Exposing our fears sets us free
By Alexis Zygan, Staff Writer
Self-help author Brené Brown’s research on connection revealed that long-lasting relationships necessitate vulnerability.
Disconnection is ubiquitous within our modern-day culture. People keep to themselves as they embark on daily walks and run errands. The Vancouver Foundation surveyed 3,841 people found that 31 percent of Vancouverites find it arduous to develop meaningful friendships in this beautiful coastal city. As a culture we have become accustomed to superficial interactions and observing people’s highlight reels, i.e., the best version of themselves.
Healthy interpersonal relationships are integral to the survival of humanity, and this is precisely why we urgently need our culture to embrace vulnerability. You may be bewildered as to why exposing intimate parts of ourselves to others yields connections within the community. Frankly, many link vulnerability with fragility, a weakness rather than a strength that helps create meaningful connections. Dr. Brené Brown, author of “Daring Greatly: How the Courage to be Vulnerable Transforms the Way We Live, Love, Parent, and Lead” argues that vulnerability correlates with a higher sense of belonging and a wholehearted living.
Understandably, too often we shy away from a chance to expose our fears to friends. Instead, they hide tucked away in our thoughts. Even when we reveal our insecurities on Instagram, the post is curated to compliment a prophecy of self-love. Maybe we should log off; vulnerability happens offline.
Self-help author Brené Brown’s research on connection revealed that long-lasting relationships necessitate vulnerability. For many folks expressing that fragile side of ourselves evokes anxiety and discomfort. We take precautions to conceal atychiphobia (the fear of failure) which is more common than many of us know. We all have dreams we want to accomplish and make ourselves and others proud.
To overcome the fear of failure, we need to address it through empathy. By having these uncomfortable, emotionally mature conversations, we can expose the universality of shame. Through Brown’s research, she realized that the foreground of joy and belonging in those uncomfortable feelings of shame. “People who have a strong sense of belonging believe they’re worthy of belonging,” Brown shares in her TedTalk that reached audiences all over the world. Connection rests on authenticity.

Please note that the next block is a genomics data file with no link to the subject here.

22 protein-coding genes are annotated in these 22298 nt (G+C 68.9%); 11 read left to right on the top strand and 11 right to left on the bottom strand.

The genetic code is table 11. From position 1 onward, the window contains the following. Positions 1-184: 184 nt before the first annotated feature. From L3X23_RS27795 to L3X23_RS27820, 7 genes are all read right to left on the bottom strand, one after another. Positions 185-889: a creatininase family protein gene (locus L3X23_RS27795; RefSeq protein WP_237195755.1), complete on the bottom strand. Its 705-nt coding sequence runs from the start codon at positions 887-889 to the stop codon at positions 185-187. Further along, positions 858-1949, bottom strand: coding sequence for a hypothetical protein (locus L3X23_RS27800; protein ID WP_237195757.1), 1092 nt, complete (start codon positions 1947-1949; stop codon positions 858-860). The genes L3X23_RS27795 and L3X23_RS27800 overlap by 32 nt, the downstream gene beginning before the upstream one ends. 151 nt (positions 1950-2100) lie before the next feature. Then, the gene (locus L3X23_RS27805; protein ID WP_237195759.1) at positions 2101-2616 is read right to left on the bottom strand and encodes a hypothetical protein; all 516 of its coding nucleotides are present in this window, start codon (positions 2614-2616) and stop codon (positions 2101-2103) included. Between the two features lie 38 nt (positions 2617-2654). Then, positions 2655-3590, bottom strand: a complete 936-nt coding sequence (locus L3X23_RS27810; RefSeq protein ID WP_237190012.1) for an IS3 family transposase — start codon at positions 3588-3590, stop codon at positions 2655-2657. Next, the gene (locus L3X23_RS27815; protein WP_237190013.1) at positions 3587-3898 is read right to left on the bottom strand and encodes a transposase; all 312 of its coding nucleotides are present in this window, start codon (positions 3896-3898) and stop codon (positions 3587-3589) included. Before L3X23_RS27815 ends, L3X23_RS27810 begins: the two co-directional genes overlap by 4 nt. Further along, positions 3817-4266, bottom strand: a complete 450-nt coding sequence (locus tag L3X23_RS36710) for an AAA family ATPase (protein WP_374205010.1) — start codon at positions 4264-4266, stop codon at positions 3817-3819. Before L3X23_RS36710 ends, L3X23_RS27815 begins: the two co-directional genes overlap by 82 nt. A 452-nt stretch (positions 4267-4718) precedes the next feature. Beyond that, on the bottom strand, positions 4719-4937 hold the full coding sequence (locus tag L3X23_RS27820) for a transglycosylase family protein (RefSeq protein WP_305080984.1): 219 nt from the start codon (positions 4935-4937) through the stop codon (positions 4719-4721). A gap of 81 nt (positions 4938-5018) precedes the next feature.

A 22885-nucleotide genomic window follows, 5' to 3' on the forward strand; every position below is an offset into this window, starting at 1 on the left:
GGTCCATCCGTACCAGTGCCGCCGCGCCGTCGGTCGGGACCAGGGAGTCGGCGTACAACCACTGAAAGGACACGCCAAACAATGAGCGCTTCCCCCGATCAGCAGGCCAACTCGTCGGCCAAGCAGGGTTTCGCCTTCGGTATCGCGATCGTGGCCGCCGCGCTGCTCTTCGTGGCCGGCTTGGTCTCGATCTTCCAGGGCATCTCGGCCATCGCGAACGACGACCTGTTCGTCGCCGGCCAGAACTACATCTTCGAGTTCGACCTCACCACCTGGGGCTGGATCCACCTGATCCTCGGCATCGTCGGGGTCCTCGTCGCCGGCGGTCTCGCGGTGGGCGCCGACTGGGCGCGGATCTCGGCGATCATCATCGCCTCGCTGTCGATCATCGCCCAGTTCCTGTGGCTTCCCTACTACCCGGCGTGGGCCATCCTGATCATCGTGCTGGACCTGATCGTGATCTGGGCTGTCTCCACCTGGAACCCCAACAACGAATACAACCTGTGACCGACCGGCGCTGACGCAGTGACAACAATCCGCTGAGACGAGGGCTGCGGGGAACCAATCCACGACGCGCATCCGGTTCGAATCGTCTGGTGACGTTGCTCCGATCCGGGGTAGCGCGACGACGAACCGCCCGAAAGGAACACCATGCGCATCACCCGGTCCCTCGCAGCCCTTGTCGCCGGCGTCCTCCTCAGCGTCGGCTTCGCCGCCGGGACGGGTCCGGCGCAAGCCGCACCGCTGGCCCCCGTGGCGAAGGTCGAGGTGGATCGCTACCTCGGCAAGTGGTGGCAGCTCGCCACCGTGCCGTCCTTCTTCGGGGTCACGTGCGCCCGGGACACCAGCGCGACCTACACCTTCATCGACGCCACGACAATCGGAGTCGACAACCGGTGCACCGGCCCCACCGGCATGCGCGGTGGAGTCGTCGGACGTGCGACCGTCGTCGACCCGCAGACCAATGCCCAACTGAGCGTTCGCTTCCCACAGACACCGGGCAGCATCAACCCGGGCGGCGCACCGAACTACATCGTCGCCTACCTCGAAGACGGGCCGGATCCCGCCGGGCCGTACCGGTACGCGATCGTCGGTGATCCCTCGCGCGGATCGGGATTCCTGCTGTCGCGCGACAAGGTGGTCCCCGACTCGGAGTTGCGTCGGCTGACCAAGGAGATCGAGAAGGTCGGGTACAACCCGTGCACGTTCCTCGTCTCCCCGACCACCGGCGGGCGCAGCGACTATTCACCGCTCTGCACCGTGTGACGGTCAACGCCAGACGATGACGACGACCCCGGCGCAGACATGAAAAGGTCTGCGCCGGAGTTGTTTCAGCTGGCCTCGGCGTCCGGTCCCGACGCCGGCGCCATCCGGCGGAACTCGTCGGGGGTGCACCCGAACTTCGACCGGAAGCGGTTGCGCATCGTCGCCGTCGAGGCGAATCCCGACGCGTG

Facilitating change starts with making the courageous choice of profound interactions where you share honestly and openly. Next time when a friend asks you how you’re doing, instead of responding with the automatic “good,” take a moment to check in with yourself. After giving yourself a moment to ponder, answer honestly within reason. Note that before emotionally dumping on your friend, ask if they have the space for this conversation. If they do, go ahead and share what is on your mind. Letting this out will establish stronger connections just with one vulnerable interaction each day.
Once you uncover the freeing power of speaking truthfully while sharing vulnerabilities, you may be unable to return to your old ways of an automated generic response. Through these conversations, we can shift to a culture that normalizes vulnerability, while also taking a chance to smile at a stranger. You never know they may be a newcomer who already feels jaded after hearing about the associated friendship enigma.